25 NFL Stars Overlooked as College Recruits
August 11th, 2014| by Lost Lettermen
25. Tom Brady
What do Tom Brady, Aaron Rodgers, Richard Sherman and J.J. Watt have in common besides being four of the best players in the NFL? According to “experts,” they weren’t even supposed to be stars in college. Here are 25 NFL stars who were once overlooked as college recruits.
The sure-fire Hall of Famer is perhaps the most overlooked NFL player of all time. Brady came up in a time before the star system, but former UM head coach Brady Hoke said the QB “probably would have been a two-star guy.”
As the story goes, the 199th pick in the 2000 draft made them all pay, becoming arguably the greatest NFL quarterback ever.
— Kelly Krammes (@KellyKrammes) January 27, 2015
24. Aaron Rodgers
Rodgers received but one offer out of high school — a walk-on spot to compete for a scholarship at Illinois — and instead opted to play JuCo football at Butte Community College, where he was spotted by Cal head coach Jeff Tedford.
After three years stuck behind Brett Favre with the Packers, Rodgers is now considered the best player in the entire NFL.
— Matt Scheving (@mattschev) September 5, 2014
23. Richard Sherman
Sherman will always play with that metaphorical chip on his shoulder. And for good reason. The 3-time All-Pro was a relatively lowly ranked 3-star recruit out of Dominguez High School and received offers from just two Pac-12 schools, UCLA and Stanford.
Sherman was just a fifth-round selection by the Seahawks in the 2011 draft, but it’s safe to say he’s since earned his status as the NFL’s best cornerback.
Richard Sherman was a three star recruit. pic.twitter.com/wGrtIxcWE1
— Renato Mazariegos (@RPMSports18) February 5, 2014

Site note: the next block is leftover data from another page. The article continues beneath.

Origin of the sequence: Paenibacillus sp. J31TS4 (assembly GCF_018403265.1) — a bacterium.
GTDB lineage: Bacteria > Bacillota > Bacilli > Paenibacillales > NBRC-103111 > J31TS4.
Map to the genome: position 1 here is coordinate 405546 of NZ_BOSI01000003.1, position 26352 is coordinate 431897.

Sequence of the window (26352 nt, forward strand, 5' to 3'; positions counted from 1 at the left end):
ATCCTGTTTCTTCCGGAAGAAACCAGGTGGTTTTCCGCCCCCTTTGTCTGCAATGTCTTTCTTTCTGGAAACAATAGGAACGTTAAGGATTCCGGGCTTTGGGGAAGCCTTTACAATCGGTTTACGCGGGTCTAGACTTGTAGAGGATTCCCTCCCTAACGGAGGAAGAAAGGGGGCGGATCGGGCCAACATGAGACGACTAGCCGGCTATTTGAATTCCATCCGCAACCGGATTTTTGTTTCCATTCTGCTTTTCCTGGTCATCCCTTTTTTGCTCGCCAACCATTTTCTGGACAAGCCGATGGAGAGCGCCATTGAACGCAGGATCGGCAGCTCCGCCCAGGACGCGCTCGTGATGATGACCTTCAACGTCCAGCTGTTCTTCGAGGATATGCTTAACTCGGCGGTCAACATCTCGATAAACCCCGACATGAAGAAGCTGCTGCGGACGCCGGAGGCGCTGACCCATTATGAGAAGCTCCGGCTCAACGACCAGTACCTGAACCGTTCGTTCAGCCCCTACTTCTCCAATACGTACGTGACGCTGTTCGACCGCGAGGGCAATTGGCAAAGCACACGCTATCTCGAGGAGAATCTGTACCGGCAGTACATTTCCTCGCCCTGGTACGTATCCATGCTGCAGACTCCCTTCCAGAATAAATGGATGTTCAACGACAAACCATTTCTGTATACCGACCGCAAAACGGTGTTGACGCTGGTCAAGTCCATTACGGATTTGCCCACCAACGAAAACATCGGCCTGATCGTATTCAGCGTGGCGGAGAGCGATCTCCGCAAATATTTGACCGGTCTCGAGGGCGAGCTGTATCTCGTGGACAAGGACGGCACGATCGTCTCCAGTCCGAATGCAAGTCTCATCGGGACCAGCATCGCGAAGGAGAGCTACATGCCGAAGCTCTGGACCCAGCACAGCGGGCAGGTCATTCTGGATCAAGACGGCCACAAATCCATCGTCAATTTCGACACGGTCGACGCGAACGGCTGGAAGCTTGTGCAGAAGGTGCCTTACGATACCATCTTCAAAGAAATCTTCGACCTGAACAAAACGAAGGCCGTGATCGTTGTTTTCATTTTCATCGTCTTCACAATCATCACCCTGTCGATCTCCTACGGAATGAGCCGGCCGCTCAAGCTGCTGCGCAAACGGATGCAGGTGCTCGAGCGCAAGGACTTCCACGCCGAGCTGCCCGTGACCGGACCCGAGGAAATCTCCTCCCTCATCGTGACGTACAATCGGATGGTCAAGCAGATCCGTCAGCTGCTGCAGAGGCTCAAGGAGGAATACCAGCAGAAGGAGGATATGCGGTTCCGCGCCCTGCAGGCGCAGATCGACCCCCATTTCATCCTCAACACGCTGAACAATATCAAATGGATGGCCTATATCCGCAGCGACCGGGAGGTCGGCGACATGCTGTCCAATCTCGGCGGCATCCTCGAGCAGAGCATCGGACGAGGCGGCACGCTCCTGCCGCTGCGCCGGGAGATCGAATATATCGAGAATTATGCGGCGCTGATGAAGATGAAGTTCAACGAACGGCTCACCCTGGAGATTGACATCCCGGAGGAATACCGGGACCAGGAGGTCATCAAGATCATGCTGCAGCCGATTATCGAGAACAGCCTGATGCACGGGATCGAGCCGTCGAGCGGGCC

22. Drew Brees
Like Russell Wilson, Brees was considered undersized coming out of high school. Growing up in Austin, TX, he was therefore overlooked by the local Texas Longhorns. Brees instead became a legend in West Lafayette, IN, after leading Purdue to its second Rose Bowl ever.
Brees has only built on his legacy since winning a Super Bowl with the New Orleans Saints and becoming a 9-time Pro Bowler.
Drew Brees as a high school QB at Westlake in Austin. pic.twitter.com/MumREtQeFz
— Will Parchman (@WillParchman) December 23, 2013
21. Clay Matthews III
Despite being the son of an NFL legend, Matthews III was so under recruited at Agoura High School in Los Angeles that he opted to walk on at USC. Matthews had a solid career with the Trojans but exploded onto the scene after being drafted by the Green Bay Packers.
He’s won a Super Bowl, been to five Pro Bowls and was named the 2010 NFC Defensive Player of the Year.
— Acme Packing Company (@acmepackingco) January 16, 2015
20. Eric Fisher
Fisher mimicked J.J. Watt in choosing to play his college ball at Central Michigan. However, unlike Watt, Fisher didn’t have a choice — the Chippewas gave the 2-star recruit his sole offer.
It took some time, but Fisher eventually shined at CMU and the Kansas City Chiefs selected him first overall in the 2013 NFL Draft.
— PROSPECT-CENTRAL (@Paradigmn13) April 26, 2013
19. Luke Kuechly
Kuechly was just a 3-star recruit and the 44th-ranked outside linebacker in the class of 2009.
But the Cincinnati product shined at Boston College, being named a First Team All-American three times. He’s since become one of the top defenders in the NFL, winning the AP Defensive Player of the Year Award in 2013.
can we talk about how adorkable @LukeKuechly was in high school?
18. Khalil Mack